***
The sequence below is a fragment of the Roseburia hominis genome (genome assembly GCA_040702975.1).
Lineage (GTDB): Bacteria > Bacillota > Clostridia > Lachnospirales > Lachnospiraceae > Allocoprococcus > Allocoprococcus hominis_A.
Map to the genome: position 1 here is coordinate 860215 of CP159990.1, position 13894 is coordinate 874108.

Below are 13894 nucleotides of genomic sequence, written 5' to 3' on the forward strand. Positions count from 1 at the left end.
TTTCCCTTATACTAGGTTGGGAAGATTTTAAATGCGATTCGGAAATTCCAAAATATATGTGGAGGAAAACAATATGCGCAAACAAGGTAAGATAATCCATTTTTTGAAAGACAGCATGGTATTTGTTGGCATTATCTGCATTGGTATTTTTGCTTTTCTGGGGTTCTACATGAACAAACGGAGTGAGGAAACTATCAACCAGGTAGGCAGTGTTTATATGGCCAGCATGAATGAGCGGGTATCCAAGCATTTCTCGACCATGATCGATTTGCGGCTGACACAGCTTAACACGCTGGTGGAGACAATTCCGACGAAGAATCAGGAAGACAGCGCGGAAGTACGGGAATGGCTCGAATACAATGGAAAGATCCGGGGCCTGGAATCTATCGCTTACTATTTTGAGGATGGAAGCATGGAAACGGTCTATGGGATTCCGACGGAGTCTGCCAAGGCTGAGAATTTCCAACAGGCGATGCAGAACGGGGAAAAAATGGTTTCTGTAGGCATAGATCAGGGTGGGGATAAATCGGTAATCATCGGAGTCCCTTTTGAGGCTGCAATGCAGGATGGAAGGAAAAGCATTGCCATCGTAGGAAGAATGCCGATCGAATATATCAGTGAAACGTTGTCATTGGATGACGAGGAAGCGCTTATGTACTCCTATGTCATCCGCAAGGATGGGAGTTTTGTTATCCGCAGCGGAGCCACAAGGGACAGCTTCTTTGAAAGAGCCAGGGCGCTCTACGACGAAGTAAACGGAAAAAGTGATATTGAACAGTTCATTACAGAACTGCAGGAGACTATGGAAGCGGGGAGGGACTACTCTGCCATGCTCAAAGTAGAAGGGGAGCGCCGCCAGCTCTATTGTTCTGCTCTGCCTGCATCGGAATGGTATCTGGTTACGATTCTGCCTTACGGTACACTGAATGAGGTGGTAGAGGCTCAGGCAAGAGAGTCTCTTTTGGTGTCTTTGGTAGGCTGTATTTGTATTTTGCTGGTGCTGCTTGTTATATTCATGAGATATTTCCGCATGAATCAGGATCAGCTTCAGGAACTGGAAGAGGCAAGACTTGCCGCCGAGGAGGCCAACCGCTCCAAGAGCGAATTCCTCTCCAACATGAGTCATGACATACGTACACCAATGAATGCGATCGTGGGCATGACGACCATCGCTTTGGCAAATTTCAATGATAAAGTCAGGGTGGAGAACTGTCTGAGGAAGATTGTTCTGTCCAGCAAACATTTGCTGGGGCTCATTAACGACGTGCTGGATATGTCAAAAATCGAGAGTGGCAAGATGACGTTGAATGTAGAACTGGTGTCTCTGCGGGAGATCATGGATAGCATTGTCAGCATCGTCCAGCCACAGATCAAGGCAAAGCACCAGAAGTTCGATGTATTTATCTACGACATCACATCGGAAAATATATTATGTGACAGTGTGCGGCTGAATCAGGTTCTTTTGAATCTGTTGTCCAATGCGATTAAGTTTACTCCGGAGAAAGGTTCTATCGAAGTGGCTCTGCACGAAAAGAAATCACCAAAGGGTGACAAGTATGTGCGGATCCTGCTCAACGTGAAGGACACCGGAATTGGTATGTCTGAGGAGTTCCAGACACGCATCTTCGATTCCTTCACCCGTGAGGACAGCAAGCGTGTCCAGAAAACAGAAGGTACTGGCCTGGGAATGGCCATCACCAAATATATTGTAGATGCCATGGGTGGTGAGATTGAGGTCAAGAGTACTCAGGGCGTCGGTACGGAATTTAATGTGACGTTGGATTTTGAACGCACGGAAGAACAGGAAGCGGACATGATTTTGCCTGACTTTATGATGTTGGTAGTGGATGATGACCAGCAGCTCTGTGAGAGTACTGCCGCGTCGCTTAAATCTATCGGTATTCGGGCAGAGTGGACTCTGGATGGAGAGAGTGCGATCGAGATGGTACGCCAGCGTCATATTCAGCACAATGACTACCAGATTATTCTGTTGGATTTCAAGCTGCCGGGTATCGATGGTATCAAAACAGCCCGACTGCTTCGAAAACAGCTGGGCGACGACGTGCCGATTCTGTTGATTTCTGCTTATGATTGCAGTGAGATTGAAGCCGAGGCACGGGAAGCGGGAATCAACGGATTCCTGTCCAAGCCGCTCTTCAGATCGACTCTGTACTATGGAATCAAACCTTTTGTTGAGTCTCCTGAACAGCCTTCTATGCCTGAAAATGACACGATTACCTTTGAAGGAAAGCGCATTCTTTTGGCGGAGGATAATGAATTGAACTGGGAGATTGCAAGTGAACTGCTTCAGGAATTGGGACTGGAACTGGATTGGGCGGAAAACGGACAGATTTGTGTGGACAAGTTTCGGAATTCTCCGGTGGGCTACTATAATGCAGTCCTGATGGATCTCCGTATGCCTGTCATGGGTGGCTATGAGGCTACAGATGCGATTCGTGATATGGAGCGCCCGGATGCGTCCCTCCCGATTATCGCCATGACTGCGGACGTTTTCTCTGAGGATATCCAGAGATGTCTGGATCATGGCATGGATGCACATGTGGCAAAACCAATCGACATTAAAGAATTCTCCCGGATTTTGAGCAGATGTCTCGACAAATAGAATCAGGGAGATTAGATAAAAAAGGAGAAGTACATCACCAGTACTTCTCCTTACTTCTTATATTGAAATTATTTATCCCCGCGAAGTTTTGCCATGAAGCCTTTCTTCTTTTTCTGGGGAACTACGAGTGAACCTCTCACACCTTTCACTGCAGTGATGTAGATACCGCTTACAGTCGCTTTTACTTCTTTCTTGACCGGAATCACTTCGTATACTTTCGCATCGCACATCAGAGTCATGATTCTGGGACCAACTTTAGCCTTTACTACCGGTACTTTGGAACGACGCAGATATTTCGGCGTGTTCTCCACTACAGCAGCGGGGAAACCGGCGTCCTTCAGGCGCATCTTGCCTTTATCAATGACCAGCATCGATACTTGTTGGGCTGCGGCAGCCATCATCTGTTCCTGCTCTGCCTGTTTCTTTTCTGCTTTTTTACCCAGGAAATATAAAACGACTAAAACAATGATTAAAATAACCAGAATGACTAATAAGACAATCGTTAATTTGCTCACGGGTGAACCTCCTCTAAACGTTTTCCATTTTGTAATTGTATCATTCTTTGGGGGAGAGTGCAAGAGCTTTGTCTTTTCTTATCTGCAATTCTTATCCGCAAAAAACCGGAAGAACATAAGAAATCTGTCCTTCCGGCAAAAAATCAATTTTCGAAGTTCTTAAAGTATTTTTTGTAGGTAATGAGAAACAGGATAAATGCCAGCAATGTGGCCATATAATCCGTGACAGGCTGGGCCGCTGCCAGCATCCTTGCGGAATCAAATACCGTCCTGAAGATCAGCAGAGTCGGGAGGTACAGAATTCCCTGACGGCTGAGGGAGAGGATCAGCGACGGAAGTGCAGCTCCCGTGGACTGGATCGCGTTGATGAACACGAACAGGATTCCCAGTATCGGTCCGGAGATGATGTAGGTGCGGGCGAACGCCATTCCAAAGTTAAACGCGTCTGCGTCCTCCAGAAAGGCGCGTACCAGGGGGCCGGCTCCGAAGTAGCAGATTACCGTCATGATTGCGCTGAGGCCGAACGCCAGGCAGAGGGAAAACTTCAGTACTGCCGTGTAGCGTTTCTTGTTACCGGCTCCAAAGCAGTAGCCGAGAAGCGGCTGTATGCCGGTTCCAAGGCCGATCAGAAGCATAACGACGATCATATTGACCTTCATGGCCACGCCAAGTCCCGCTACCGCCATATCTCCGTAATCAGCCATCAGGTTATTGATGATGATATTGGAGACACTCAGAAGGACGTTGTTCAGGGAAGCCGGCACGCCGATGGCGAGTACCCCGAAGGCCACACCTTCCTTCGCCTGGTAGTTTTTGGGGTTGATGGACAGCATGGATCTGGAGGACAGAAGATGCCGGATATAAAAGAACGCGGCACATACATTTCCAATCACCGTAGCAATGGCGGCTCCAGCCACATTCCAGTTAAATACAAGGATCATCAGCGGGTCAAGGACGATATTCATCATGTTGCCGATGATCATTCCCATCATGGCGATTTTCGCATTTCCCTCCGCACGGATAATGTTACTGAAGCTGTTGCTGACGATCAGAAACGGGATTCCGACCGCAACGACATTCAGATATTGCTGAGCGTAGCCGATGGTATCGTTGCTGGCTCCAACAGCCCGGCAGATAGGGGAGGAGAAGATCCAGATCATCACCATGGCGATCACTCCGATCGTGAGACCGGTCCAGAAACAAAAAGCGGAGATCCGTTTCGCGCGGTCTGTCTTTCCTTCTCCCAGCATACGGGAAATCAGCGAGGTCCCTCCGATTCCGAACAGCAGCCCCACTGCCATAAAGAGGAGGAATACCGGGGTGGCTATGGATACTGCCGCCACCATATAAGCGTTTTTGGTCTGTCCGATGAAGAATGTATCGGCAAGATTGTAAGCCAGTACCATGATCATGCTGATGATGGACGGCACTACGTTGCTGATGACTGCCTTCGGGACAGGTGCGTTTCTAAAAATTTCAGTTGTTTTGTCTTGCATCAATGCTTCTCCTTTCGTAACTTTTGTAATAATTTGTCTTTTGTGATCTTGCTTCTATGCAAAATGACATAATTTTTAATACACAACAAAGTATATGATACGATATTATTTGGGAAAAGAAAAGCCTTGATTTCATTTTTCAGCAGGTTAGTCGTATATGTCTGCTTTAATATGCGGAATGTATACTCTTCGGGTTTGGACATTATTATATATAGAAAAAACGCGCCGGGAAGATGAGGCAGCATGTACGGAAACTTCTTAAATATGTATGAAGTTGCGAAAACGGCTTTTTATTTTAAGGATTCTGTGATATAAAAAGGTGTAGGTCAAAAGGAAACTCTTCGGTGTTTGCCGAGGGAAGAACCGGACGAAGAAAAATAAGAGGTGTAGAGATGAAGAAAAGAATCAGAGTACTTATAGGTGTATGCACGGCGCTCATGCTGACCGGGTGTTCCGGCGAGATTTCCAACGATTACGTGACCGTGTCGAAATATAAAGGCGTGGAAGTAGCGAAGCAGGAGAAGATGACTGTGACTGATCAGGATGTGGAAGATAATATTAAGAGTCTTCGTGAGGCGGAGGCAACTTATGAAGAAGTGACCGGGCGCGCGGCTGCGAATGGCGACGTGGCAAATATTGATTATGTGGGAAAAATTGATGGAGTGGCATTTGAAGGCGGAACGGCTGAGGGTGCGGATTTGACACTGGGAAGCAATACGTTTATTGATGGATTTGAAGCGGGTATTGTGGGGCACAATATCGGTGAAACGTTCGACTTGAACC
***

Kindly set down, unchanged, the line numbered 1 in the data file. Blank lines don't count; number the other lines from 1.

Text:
The sequence below is a fragment of the Roseburia hominis genome (genome assembly GCA_040702975.1).